Two stage wins was enough for Sebastien Loeb to take the lead of Rallye Catalunya after an opening day that saw a trio of drivers involved in a huge battle at the front of the field.
The newly crowned World Champion was quickest on both SS2 and SS5 to hold a slender lead of just two seconds over Markko Martin after the first 115.04km of competition.
“That was good,” Loeb said. “A good, close fight. I was driving with total freedom. For tomorrow, I would prefer it to be dry – or at least, consistent throughout the day, so that we don't end up having to gamble. But no matter what, I will defend my position as hard as I can.”
Martin had a consistent day, staying near the top of the timesheets and setting the quickest time on the final stage of the day.
The Estonian will be looking for more from the car tomorrow as he attempts to overcome the small two second gap to Loeb.
"It has been a nine out of 10 day, and tomorrow I want it to be 10 out of 10,” he said. “It's been an exciting three-way battle and it's a shame that Francois had to retire. The car has been really good but I think the last five per cent of the package has not been working quite as well as it did in Corsica. I will sit and think tonight, and try to work out what and why that is."
Francois Duval in the second Ford won the other three stages of the day, but he was forced to retire after SS6 with damage sustained when he hit a rock during the stage – as did Skoda driver Jan Kopecky who was making his first and only appearance of the season for the Czech team.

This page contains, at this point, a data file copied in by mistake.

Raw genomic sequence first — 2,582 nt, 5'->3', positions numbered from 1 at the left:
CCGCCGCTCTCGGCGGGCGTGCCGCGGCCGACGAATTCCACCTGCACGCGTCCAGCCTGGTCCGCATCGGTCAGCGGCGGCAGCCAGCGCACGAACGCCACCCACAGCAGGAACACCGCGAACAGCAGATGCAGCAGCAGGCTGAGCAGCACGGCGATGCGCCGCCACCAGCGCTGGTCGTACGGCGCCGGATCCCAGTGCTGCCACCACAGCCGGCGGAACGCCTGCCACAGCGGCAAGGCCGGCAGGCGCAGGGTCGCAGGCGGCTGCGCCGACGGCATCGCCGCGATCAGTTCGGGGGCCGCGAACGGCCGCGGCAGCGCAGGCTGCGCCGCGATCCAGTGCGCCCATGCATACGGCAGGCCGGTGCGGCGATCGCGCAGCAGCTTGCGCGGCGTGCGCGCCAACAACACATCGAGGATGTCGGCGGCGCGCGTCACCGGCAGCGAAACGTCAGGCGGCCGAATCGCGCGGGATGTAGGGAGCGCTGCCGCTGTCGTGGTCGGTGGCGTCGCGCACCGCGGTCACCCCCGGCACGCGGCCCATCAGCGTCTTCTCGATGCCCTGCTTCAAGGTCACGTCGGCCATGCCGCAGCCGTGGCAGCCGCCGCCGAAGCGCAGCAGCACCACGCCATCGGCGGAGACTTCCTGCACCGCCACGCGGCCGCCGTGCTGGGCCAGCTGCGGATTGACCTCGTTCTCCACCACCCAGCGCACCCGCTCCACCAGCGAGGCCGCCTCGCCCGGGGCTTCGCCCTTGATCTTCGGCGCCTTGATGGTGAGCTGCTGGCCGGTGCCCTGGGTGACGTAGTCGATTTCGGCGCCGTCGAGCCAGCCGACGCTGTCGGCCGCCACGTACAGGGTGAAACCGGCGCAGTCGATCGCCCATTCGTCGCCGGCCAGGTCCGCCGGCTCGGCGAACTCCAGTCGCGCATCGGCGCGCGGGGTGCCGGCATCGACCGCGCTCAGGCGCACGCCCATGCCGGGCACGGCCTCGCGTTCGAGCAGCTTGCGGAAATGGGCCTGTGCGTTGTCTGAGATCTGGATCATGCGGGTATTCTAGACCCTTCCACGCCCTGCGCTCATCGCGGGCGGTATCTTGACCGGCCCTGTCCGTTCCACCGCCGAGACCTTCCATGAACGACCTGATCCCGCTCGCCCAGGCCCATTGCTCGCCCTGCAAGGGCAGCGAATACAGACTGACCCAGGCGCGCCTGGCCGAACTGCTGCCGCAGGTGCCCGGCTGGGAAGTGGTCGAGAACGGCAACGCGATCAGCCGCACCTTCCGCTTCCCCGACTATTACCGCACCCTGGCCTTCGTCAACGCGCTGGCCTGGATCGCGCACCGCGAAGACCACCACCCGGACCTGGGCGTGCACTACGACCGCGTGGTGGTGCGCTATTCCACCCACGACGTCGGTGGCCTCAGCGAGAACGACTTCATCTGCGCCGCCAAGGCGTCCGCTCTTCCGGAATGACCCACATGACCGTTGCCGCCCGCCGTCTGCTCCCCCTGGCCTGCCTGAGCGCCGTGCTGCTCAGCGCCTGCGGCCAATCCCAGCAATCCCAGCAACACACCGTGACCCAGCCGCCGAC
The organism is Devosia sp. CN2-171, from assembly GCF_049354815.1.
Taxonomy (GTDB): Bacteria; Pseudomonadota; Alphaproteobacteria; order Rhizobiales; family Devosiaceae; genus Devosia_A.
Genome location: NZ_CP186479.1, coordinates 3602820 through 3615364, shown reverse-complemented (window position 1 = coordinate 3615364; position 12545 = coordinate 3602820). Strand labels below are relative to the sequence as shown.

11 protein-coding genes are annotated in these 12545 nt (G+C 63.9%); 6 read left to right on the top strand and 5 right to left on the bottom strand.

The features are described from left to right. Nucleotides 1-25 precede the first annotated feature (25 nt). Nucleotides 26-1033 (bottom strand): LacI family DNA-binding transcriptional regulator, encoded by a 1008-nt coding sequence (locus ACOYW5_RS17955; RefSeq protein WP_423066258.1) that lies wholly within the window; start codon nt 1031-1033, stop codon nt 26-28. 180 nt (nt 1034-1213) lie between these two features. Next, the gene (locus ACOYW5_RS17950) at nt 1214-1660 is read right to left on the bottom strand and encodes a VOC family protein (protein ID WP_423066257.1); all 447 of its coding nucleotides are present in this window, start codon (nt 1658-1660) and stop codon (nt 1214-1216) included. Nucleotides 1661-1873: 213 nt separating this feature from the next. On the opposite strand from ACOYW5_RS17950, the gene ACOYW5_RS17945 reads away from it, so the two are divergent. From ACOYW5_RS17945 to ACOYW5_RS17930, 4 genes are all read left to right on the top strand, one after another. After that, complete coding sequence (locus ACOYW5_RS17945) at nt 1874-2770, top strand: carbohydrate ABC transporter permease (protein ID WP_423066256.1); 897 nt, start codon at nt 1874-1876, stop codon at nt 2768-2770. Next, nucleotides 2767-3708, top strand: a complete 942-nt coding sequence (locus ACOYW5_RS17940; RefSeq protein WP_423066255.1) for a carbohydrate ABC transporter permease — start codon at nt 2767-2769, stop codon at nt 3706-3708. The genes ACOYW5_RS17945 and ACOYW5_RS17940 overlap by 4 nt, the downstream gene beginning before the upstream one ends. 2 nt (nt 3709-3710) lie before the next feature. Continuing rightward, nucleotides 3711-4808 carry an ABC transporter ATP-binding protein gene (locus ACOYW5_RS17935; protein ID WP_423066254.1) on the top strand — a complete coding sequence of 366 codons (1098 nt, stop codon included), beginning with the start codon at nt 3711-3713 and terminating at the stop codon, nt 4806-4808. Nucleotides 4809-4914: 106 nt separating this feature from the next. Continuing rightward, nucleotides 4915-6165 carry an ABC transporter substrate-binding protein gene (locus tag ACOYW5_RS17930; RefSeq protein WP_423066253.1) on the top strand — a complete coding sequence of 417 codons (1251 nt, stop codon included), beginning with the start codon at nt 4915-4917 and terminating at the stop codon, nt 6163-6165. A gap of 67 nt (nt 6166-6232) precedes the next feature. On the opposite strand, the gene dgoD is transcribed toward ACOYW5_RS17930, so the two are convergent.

Marcus Gronholm is best of the rest behind the two leaders in third, some 30 seconds off the pace. The Peugeot man had an 'OK' morning, but set consistent times throughout the day to remain in contention for victory. An asphalt victory is the only thing currently missing from the double champions CV.
Carlos Sainz had suspension that was “too soft” but still ended the day inside the top four in his final event in front of the Spanish fans, with a 30 second advantage to Petter Solberg in fifth.
The outgoing WRC Champion admitted it had been a tough day and he is looking to improve tomorrow.
“It's certainly been a tough day,” he said. “Mechanically things have been 100 per cent and the car has felt fine but, even though our tyre choices have been good, the stage conditions change so much from one part to the next that it's difficult to get into a consistent driving rhythm. I hope tomorrow we can get some more consistent conditions.”